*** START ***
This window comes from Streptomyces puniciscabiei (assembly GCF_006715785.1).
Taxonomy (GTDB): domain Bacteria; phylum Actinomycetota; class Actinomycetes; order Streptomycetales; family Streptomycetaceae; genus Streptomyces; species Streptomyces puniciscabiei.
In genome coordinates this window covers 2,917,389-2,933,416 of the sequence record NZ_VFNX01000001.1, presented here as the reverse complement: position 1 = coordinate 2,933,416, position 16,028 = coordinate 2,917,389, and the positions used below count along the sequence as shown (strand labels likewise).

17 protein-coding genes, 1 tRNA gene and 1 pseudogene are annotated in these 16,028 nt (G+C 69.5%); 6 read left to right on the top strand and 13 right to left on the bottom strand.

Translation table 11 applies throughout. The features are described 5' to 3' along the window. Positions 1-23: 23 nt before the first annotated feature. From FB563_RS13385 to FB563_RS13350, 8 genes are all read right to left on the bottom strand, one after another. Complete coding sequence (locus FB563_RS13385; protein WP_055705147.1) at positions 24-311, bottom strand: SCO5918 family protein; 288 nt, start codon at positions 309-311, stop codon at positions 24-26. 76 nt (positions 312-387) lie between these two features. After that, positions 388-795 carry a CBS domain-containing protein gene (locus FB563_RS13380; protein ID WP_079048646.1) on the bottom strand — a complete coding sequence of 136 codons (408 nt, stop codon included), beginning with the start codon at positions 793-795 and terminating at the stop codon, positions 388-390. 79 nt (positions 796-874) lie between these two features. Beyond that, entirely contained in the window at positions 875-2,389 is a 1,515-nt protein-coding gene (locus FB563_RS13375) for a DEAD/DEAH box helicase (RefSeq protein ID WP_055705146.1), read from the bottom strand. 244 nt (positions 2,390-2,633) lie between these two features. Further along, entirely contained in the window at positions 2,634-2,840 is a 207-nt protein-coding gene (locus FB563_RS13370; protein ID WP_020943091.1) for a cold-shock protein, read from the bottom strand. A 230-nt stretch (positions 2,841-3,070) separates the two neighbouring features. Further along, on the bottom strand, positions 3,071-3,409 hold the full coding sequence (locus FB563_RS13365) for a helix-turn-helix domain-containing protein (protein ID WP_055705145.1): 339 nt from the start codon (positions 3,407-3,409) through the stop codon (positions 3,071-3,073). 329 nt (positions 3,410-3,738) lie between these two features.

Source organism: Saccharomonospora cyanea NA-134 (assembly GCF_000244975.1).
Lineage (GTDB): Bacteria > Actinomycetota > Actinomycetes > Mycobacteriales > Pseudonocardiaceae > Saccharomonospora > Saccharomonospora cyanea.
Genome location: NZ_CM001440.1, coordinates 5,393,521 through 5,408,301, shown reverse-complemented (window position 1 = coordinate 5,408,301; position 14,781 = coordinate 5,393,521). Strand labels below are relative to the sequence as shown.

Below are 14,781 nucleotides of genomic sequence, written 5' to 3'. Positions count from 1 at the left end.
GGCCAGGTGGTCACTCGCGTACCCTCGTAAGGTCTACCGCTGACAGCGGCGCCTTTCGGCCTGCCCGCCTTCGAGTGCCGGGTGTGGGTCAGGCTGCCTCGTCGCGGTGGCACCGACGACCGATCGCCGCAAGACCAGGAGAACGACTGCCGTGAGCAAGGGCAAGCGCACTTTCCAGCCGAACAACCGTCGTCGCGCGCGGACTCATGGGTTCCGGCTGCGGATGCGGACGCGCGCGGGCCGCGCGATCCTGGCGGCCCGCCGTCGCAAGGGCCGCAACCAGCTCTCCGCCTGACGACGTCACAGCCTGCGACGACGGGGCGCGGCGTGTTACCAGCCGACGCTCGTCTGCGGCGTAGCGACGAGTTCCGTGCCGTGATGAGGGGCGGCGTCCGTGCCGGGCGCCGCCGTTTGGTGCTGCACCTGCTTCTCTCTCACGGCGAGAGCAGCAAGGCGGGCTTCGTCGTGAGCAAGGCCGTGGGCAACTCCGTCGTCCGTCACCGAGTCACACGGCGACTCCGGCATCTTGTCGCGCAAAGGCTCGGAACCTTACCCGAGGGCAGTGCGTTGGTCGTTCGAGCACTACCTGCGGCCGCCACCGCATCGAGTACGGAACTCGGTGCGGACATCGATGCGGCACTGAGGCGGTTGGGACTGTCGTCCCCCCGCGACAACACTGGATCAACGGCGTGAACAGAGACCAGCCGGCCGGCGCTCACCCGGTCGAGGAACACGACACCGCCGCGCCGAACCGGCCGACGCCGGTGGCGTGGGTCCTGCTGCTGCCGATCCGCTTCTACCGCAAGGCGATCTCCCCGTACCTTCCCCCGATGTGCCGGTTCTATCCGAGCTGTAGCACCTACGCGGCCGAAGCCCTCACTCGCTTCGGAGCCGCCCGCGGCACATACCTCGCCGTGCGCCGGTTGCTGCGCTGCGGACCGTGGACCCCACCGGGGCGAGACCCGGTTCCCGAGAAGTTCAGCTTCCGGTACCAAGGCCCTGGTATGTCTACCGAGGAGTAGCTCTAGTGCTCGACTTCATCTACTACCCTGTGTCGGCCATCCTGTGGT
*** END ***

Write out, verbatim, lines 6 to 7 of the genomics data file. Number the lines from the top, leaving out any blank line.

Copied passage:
Source organism: Saccharomonospora cyanea NA-134 (assembly GCF_000244975.1).
Lineage (GTDB): Bacteria > Actinomycetota > Actinomycetes > Mycobacteriales > Pseudonocardiaceae > Saccharomonospora > Saccharomonospora cyanea.